Daily Reflection
of Creighton University's Online Ministries
August 29th, 2011
Edward Morse

School of Law
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The Martyrdom of St. John the Baptist
[431] 1 Thessalonians 4:13-18
Psalm 96:1+3, 4-5, 11-12, 13
Luke 4:16-30

Today is the memorial of the martyrdom of Saint John the Baptist.   This event has captured the imagination of many artists who have portrayed aspects of this story on canvas.  Herod’s folly at the hands of his clever and vindictive wife and her conspiring daughter presents a tragic story that resonates with us on many levels. 

Herod’s attitude toward John resembles our own attitude toward the church at times. Sometimes we may want to change our lives to follow its teachings, but we are just not able to overcome the inertia that binds us to the current order. So we choose to live in tension, declaring a fragile and temporary truce with our consciences.  But our consciences don’t always abide by this truce, and the tension persists.  This is really a good thing, as it is a sign that God is working in us. 

Herod’s temporary truce was disrupted when temptation came knocking. Someone once said that opportunity may knock once, but temptation keeps knocking every day.  Shouldn’t we expect it when it comes calling so often? In a moment of weakness, Herod is trapped by his own words.  He may have liked listening to John, but ultimately Herod valued his own reputation more than John’s life.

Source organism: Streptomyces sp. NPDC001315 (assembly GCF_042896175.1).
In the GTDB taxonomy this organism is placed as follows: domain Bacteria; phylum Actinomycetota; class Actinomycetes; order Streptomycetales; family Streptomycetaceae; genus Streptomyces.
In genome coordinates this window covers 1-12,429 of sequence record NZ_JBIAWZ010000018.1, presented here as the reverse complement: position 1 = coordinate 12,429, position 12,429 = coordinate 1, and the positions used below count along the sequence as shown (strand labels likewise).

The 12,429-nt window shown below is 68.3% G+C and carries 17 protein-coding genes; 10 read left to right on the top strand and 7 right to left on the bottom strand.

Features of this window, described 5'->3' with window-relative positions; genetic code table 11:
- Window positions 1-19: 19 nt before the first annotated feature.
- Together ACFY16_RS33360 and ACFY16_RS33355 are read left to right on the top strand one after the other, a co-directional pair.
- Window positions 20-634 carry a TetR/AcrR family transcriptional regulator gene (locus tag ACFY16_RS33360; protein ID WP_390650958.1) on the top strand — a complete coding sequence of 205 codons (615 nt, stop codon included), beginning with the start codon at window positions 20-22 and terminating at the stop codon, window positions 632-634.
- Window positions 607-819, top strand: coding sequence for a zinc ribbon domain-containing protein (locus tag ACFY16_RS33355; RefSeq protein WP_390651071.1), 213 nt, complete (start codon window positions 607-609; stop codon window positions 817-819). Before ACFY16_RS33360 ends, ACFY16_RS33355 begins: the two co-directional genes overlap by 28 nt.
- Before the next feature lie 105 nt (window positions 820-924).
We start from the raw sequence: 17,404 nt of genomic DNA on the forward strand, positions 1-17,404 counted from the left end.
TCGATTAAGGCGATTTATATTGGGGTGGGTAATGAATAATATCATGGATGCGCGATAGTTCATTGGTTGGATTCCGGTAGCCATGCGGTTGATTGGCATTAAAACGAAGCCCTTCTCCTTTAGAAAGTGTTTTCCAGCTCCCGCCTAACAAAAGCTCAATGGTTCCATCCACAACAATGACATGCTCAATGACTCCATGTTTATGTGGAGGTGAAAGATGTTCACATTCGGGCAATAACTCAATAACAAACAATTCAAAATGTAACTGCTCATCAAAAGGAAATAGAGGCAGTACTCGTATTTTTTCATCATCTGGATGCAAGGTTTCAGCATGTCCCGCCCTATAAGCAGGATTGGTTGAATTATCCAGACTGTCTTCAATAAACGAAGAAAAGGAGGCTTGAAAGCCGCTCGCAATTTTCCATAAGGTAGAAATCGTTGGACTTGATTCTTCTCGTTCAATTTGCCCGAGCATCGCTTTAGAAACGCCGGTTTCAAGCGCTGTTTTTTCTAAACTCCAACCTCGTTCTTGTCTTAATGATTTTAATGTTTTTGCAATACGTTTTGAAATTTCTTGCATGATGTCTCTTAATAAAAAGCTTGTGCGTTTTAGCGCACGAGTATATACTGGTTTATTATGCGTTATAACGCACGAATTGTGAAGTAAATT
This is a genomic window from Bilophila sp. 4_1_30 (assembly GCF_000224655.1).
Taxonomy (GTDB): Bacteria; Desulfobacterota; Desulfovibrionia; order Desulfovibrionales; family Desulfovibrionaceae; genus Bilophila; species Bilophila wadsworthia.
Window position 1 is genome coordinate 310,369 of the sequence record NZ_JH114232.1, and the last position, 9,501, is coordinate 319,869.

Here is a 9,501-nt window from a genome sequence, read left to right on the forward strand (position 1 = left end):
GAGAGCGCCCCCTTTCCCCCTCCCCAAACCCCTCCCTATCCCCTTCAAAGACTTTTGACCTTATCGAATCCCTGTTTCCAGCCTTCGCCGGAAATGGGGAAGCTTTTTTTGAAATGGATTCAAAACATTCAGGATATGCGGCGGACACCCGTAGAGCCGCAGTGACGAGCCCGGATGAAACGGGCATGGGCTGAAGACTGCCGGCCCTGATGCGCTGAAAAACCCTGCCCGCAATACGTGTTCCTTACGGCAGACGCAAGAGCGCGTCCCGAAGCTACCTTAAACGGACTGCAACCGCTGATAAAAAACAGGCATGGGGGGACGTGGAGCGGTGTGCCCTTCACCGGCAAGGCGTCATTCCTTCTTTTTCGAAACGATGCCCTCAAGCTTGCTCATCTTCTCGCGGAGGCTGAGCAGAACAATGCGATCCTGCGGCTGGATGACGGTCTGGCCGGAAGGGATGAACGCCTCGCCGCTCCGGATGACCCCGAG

Do you think that Herod slept well that night and in the nights to come?  Was Herodias now satisfied after John’s prophetic voice is silenced? We do not know if Herod (or his family) was ever granted the grace to repent and to seek forgiveness for killing John – but they surely needed it.

This outcome must have seemed monstrous to John’s family and friends.  Injustice is evident here – a righteous man who speaks the truth perishes for the basest of reasons.  This would surely test their faith. Was God paying attention?  Why was evil seemingly allowed to triumph?  Sometimes we just cannot answer those questions on our own.  In hindsight, and with the benefit of scripture, we know that John was indeed preparing the way for his cousin, Jesus, who would likewise perish in a death surrounded by injustice. But that was not the end of the story.

Today’s readings in Thessalonians help to unpack the significance of the hope that separates people of faith from those without faith. We have hope in this life, despite the death and injustice around us.  That hope is not merely a dream or wish, but instead is based on the reality of resurrection. If our Lord was indeed raised, then we shall be raised, too.  Resurrection is something that we will experience together, as the entire Body of Christ is called to life with God.  This is indeed a consolation

We are not likely to understand the reasons for everything that happens in this life. We need grace to believe, to change, and even to forgive.  And we also need to have our hope replenished by calling to remembrance the good plans of God that ultimately will be fulfilled. It is a wonderful thing to be called by God to have a part in that fulfillment.  Today let each of us pray for the grace we need and the strength and courage to overcome the inertia that keeps us from serving and loving our Lord with our whole hearts, which is our only hope for peace.   

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